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Once you're ruler of Albion, much of the remaining game will be spent deciding the fate of the kingdom via royal edicts. The first of these is deciding the tax policy for the upcoming year. Before getting into it, Hobson will show you to the Royal Treasury, and then explain how popular edicts to improve quality of life will improve your moral standing and your reputation in the eyes of the people, but drain the Treasury further, while rejecting these proposals or enacting harmful ones will typically improve the Treasury's balance, but give you bad karma and will lower your appeal to the populace.
A few quick notes on being King or Queen. First, you'll receive gifts from citizens and generally be able to act without fear of legal repercussion, though you will still lose reputation for breaking the law. Second, the decisions you make on the throne will have lasting effects on the game world and may or may not alienate the allies you worked to gain the favour of, though the gameplay effect of the latter is small. Finally, ruling a kingdom is expensive. You'll need to get started on making money if you want to keep the Treasury full, so see our Gameplay Tips page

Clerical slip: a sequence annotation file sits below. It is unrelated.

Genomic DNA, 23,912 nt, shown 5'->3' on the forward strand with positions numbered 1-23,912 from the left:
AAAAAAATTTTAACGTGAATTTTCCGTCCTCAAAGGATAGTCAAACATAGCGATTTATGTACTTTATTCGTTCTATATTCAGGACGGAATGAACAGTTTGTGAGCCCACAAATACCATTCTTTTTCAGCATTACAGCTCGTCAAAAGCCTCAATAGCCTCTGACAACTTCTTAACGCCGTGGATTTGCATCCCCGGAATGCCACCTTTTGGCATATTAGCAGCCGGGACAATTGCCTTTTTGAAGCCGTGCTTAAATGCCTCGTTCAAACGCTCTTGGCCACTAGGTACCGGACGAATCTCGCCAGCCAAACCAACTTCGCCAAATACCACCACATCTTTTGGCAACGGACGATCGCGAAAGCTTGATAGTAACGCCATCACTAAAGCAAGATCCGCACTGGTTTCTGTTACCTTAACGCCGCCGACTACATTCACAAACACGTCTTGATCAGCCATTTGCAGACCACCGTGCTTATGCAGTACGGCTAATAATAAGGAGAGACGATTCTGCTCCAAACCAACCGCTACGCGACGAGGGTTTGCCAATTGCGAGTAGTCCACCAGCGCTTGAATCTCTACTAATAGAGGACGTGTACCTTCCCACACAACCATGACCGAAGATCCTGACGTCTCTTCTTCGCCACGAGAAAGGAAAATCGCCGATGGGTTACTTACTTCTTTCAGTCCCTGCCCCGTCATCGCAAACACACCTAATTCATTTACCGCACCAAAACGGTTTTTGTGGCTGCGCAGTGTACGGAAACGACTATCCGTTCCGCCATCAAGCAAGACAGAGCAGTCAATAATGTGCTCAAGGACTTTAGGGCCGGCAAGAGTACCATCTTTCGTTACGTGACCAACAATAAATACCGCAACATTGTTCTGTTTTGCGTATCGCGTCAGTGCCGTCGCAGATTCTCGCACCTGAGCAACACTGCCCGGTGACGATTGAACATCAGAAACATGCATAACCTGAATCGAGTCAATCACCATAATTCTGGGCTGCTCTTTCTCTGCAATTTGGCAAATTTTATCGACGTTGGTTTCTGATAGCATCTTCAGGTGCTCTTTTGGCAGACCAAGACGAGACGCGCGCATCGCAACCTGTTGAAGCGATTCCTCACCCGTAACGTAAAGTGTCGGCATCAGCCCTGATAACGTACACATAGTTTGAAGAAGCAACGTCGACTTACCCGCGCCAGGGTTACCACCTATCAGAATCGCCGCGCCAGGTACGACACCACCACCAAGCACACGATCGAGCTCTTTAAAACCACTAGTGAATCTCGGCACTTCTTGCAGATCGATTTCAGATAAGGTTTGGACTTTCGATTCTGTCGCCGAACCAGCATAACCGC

for hints on how to become a rich man or woman.
You'll be given a three-way decision when it comes to setting the taxes:
- The first option is to lower the tax rate, which will drain finances from the Treasury but make the people happy and leave the poor with the money to afford food, plus granting you some good points.
- The second option is to remain neutral and keep taxes as they are. No money is lost or gained, and your morality remains untouched.
- The third option is to raise taxes even further, giving you some evil points and adding 200,000 gold to the Treasury.
Depending on what you choose, you may notice greater or lesser incidence of poverty, especially in Bowerstone, or things may simply remain the same. You'll then continue on and immediately be called upon to decide what happens to Reaver's old factory in Bowerstone